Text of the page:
High Court overturns “unlawful” Legal Ombudsman decision to cut firm’s fees


Sampson: ruling supports LeO’s overall approach

The High Court has struck down anunlawful and irrational” Legal Ombudsman (LeO) decision to reduce a law firm’s fee and compensate its client for distress and inconvenience.

The ruling also confirmed the broad discretion enjoyed by LeO, and that its decisions can only be challenged on traditional public law grounds

London firm Hafiz & Haque Solicitors was instructed by Tahira Quereshi to act at her asylum interview, agreeing a fixed fee of £2,800. Attendance notes showed the firm had informed Ms Quereshi that the fee did not cover accompanying her to a preliminary screening interview, as the solicitors would be of no assistance.

Hafiz & Haque attended the substantive interviews, but Ms Quereshi’s asylum claim was rejected and a dispute arose over the fees. She complained to LeO.

According to the Lawtel report of the case, LeO decided that Hafiz & Haque had generally provided a reasonable level of service but had not attended the screening interview and provided no evidence to Ms Quereshi that it would not attend. The ombudsman reduced the firm’s fees by £300 to reflect the non-attendance and ordered it to pay her £100 for distress and inconvenience.

The firm judicially reviewed LeO’s decision; whether the attendance notes had been sent to the ombudsman was an issue.
Mr Justice Lewis said the statutory scheme gave LeO considerable discretion. The test was what “in his opinion” was fair and reasonable. This meant that on review, the court did not put itself in the ombudsman’s position; it reviewed the decision to determine whether it was legally flawed on public law grounds.

Here, the judge said it was unfortunate that the ombudsman had not put in a witness statement given the dispute as to whether it had been sent the attendance note. There was no indication that the note had not been received, and so the court concluded on the balance of probabilities that it had been.

In those circumstances the decision was unlawful and irrational as it had been illogical to say there was no evidence Ms Quereshi had been told that Hafiz & Haque would accompany her to the screening interview when the attendance note said it would not.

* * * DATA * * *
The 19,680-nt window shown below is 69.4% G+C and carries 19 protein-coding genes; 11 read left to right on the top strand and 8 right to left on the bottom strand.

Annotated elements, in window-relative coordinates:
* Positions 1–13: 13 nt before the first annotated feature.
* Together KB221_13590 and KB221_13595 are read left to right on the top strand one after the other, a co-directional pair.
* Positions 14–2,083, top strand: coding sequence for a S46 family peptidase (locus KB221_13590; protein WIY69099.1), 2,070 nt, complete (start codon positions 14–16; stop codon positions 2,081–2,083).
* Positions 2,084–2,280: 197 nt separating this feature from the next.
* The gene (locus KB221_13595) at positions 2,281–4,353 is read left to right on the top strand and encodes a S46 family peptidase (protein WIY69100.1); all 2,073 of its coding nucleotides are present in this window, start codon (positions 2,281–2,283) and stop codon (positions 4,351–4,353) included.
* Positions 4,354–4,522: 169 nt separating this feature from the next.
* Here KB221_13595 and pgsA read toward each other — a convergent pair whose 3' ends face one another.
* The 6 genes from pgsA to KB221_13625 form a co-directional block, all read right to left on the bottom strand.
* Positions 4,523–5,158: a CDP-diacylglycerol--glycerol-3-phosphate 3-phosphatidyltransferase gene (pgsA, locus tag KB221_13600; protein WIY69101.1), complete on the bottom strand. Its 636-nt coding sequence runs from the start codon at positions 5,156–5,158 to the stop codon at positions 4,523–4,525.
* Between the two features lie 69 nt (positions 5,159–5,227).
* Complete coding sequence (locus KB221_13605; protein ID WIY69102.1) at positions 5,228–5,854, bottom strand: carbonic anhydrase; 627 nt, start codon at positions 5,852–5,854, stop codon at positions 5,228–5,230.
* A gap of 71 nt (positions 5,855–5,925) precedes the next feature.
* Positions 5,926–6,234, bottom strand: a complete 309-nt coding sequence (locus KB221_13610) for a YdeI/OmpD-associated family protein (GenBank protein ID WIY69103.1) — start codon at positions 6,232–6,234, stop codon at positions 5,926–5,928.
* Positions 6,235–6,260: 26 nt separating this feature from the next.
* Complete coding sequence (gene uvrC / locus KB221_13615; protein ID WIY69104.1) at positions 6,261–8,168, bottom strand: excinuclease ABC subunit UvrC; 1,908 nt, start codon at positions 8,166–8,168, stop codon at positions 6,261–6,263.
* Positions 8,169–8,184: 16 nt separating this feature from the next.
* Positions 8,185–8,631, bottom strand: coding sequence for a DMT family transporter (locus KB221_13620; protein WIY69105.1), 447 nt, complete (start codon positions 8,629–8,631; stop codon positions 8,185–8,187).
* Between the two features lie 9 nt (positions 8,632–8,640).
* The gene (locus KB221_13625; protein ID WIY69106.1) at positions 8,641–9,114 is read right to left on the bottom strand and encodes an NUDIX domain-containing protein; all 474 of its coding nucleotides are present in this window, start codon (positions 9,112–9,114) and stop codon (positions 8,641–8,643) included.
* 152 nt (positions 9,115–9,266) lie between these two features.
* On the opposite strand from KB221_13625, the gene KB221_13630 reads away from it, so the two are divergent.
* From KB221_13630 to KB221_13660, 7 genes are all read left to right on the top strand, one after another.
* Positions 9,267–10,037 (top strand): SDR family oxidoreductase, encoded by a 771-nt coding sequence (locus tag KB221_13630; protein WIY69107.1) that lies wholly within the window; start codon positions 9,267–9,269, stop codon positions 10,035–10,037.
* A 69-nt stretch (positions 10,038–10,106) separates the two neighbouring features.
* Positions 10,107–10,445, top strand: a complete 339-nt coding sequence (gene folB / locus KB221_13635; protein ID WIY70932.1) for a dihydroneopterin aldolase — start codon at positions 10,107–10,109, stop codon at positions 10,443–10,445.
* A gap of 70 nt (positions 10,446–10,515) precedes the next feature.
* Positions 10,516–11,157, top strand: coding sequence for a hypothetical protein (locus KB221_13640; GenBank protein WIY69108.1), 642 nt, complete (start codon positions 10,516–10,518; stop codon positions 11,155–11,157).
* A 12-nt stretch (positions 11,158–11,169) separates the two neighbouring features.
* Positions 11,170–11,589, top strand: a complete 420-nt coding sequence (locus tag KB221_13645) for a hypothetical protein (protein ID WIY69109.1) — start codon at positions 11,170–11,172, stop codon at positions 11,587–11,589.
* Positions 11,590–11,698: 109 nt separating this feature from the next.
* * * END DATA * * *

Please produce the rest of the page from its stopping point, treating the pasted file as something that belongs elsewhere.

Chief ombudsman Adam Sampson said: “The judgment and judge’s comments continue to be supportive of the overall approach of the ombudsman and its non-legalistic approach to resolving complaints.

“The decision in this case turned on the specific facts, and there are some technical points around some specific issues and learning which we will take time to consider. We are pleased that the court continued to support the overall role and philosophy of the ombudsman and access to redress for consumers of legal services and also clearly stated, in response to the specific details of this case, its expectation of higher standards from legal professionals and that responses to the ombudsman and clients should be clear, comprehensible and professional.”

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    Readers Comments

  • Mark Smith says:

    The ‘non-legalistic approach’ seemingly includes not bothering with a witness statement in Judicial Review proceedings, resulting in an adverse finding of fact and consequent decision that the LeO had not carried out the investigation lawfully. The quotation from Mr. Sampson is a classic of dissembling blame-shifting and refusal to accept fault.


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